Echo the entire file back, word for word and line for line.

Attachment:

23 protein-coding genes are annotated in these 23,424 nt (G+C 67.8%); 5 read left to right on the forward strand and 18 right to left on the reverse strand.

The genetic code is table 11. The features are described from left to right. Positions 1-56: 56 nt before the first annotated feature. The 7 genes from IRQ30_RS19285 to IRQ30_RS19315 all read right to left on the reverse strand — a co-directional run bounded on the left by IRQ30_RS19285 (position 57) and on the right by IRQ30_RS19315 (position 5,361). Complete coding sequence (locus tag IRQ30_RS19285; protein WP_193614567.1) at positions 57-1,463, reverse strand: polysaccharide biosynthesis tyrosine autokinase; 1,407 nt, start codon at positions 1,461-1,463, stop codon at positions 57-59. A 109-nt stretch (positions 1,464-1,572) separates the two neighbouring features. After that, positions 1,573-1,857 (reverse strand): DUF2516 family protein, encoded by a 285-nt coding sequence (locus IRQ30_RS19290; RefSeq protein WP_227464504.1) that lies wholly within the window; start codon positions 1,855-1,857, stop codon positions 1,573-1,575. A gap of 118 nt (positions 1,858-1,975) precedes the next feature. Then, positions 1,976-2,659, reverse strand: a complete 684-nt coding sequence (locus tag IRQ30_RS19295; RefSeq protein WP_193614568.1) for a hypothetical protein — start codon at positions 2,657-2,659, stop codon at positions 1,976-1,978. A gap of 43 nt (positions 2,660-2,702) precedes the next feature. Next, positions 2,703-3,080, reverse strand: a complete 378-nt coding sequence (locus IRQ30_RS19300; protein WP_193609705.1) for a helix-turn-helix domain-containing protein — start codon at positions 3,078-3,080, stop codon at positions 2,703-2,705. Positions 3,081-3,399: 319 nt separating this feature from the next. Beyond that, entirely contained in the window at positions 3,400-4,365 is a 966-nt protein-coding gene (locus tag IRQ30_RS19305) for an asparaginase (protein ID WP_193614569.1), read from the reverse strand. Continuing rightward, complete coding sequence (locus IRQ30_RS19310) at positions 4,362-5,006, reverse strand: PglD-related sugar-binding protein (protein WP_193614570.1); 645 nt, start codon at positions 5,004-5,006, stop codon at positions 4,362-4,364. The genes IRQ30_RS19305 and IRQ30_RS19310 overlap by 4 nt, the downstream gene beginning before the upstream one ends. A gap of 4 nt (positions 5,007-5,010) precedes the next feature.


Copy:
23 protein-coding genes are annotated in these 23,424 nt (G+C 67.8%); 5 read left to right on the forward strand and 18 right to left on the reverse strand.

The genetic code is table 11. The features are described from left to right. Positions 1-56: 56 nt before the first annotated feature. The 7 genes from IRQ30_RS19285 to IRQ30_RS19315 all read right to left on the reverse strand — a co-directional run bounded on the left by IRQ30_RS19285 (position 57) and on the right by IRQ30_RS19315 (position 5,361). Complete coding sequence (locus tag IRQ30_RS19285; protein WP_193614567.1) at positions 57-1,463, reverse strand: polysaccharide biosynthesis tyrosine autokinase; 1,407 nt, start codon at positions 1,461-1,463, stop codon at positions 57-59. A 109-nt stretch (positions 1,464-1,572) separates the two neighbouring features. After that, positions 1,573-1,857 (reverse strand): DUF2516 family protein, encoded by a 285-nt coding sequence (locus IRQ30_RS19290; RefSeq protein WP_227464504.1) that lies wholly within the window; start codon positions 1,855-1,857, stop codon positions 1,573-1,575. A gap of 118 nt (positions 1,858-1,975) precedes the next feature. Then, positions 1,976-2,659, reverse strand: a complete 684-nt coding sequence (locus tag IRQ30_RS19295; RefSeq protein WP_193614568.1) for a hypothetical protein — start codon at positions 2,657-2,659, stop codon at positions 1,976-1,978. A gap of 43 nt (positions 2,660-2,702) precedes the next feature. Next, positions 2,703-3,080, reverse strand: a complete 378-nt coding sequence (locus IRQ30_RS19300; protein WP_193609705.1) for a helix-turn-helix domain-containing protein — start codon at positions 3,078-3,080, stop codon at positions 2,703-2,705. Positions 3,081-3,399: 319 nt separating this feature from the next. Beyond that, entirely contained in the window at positions 3,400-4,365 is a 966-nt protein-coding gene (locus tag IRQ30_RS19305) for an asparaginase (protein ID WP_193614569.1), read from the reverse strand. Continuing rightward, complete coding sequence (locus IRQ30_RS19310) at positions 4,362-5,006, reverse strand: PglD-related sugar-binding protein (protein WP_193614570.1); 645 nt, start codon at positions 5,004-5,006, stop codon at positions 4,362-4,364. The genes IRQ30_RS19305 and IRQ30_RS19310 overlap by 4 nt, the downstream gene beginning before the upstream one ends. A gap of 4 nt (positions 5,007-5,010) precedes the next feature.